When Germantown gadfly Allison Weiss caught wind of the tumultuous NewsWorks campaign to get City Councilwoman Cindy Bass’ named spelled correctly on Germantown Avenue roadwork-project signage, she quickly noted another public typo had gotten stuck in her craw.
Specifically, as she reported the day the Cindy-spelling victory was attained, Weiss asked NewsWorks to remedy the Department of Recreation sign that spells the name of a Wayne Avenue rec center as “Happy Holow” instead of the accurate “Happy Hollow.”
On Wednesday morning, we recorded evidence that backed her claim and emailed it to the Mayor’s Press Office. Within two hours, a city spokeswoman said spellcheck help was on the way.
A quarter-century typo?
Jen Crandall took the photograph provided by NewsWorks to the city’s Parks and Recreation Department for edification.
“Based on the look of the sign,” she said that they said, “it could be 25 years old. It’s been there for a while.”
Voters approved the merger of the city Recreation Department and the Fairmount Park Commission in 2008 and as a result, said Crandall, the resulting city Department of Parks and Recreation is “in the process of rebranding all [playgrounds and facilities] with new signs.”
As such, the “Happy Holow” sign will get “replaced and corrected anyway,” though there’s no exact timetable for that to happen, Crandall said. Then, she added another wrinkle to the saga.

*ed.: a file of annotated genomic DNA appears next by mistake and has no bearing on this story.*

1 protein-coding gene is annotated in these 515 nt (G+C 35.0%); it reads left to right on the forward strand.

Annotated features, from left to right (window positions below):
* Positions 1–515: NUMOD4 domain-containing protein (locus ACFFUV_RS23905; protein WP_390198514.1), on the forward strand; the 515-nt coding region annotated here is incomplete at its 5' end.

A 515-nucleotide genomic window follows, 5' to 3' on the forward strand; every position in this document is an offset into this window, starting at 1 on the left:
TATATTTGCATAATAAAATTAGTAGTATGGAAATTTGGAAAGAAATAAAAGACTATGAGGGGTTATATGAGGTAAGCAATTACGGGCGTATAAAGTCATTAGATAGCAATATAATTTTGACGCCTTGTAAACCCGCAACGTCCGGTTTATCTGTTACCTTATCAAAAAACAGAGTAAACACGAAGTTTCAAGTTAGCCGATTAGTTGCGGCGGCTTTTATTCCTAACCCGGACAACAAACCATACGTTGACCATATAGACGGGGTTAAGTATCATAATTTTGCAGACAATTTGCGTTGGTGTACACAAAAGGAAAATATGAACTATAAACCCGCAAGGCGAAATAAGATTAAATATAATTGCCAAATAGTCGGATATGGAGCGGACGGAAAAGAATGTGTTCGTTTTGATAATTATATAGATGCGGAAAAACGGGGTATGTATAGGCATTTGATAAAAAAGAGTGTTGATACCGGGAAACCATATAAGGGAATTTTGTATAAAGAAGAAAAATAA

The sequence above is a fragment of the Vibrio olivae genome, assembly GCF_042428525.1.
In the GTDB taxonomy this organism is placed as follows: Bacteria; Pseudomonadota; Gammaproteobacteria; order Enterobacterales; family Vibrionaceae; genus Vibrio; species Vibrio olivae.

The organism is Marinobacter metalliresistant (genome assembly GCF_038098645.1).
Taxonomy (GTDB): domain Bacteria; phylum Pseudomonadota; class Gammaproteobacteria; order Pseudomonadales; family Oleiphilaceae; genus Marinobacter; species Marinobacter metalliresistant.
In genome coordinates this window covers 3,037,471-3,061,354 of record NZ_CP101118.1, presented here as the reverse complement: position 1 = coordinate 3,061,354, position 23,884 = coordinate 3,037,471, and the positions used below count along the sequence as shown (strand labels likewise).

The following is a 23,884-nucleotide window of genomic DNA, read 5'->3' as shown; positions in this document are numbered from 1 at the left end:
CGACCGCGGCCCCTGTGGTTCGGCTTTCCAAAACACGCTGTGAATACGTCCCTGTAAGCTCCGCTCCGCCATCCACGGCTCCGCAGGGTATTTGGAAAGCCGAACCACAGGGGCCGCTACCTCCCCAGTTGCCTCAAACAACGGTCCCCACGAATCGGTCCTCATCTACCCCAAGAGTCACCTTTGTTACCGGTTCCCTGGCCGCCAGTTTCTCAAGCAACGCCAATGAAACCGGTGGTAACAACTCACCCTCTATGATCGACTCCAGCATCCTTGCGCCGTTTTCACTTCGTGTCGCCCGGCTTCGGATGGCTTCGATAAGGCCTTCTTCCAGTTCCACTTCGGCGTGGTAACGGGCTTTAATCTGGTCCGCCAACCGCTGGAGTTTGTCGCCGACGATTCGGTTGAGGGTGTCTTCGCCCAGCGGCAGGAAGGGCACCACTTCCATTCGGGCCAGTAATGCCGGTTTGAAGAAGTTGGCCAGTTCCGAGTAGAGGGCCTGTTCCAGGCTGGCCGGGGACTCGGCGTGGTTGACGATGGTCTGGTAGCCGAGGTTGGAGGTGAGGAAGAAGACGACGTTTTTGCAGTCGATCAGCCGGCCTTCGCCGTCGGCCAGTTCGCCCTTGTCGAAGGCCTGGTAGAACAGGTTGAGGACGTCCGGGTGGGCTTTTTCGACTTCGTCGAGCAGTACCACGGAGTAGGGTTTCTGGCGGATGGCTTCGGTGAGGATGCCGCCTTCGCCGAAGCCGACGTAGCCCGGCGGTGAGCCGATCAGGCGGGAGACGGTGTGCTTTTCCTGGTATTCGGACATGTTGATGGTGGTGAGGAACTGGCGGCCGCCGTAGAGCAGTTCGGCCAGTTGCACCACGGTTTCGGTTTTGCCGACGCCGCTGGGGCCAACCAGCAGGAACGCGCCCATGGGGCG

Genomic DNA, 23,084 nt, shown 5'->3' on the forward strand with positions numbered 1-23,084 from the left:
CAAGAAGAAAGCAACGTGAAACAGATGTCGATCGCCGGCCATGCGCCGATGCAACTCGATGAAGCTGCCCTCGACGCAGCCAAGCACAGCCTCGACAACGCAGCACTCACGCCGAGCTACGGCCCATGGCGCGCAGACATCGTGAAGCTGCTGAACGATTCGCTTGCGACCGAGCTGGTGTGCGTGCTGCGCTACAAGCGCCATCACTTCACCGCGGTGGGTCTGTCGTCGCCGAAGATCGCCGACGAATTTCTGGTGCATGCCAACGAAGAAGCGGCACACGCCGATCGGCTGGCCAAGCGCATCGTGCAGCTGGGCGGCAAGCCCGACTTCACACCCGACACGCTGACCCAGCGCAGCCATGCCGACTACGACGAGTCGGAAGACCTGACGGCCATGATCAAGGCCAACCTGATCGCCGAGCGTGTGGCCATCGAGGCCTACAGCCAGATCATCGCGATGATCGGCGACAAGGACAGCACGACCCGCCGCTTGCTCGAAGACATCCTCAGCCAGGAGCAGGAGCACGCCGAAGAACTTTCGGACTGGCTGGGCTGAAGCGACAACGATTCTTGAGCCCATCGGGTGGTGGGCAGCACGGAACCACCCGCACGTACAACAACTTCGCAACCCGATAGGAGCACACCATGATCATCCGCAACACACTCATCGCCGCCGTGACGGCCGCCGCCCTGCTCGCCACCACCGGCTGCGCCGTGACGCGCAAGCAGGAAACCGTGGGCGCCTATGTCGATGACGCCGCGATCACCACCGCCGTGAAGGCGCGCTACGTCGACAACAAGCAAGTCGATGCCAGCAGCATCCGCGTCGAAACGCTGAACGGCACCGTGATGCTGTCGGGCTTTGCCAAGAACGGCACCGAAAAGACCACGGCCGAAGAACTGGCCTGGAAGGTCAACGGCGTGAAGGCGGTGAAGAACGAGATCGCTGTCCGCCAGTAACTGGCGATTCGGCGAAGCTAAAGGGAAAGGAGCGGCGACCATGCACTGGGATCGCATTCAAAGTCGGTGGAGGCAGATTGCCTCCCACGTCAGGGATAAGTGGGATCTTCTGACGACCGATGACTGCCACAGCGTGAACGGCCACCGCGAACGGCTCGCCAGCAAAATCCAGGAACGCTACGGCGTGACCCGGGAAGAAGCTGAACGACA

“Because of the age of the sign,” she said, “there’s no way to know whether it was correct at the time.”
Yes there is, counters Weiss
Weiss, who describes herself as an advocate working to draw attention and interest to Happy Hollow, pointed out Thursday morning that it was listed as “Happy Hollow” when it opened on April 29, 1911. (She cited historical records as prosecutorial exhibits.)
Bolstering her case, she said that embedded remnants of old wooden letters replaced with metal ones atop the rec center’s doorway in the 1950s spelled it “Hollow” as well.
“So long ago that I can’t even remember,” Weiss said of when she noticed the public typo at what she deemed the city’s oldest recreation center.
“I’ve mentioned it to anybody who has come there, everybody on my things-to-do list, forever. It’s right there in plain view, but nobody seems to care. And children go there! What are we promoting here?” she asked. “It’s disrespectful!”
NewsWorks intends to monitor the situation and report on it again when that extra “L” arrives in Germantown.
Is there a misspelled city sign that irks you to no end in Northwest Philly? Let us know. NewsWorks will see if we can help you attain peace of mind, but only if you promise not to go back through our stories for typos.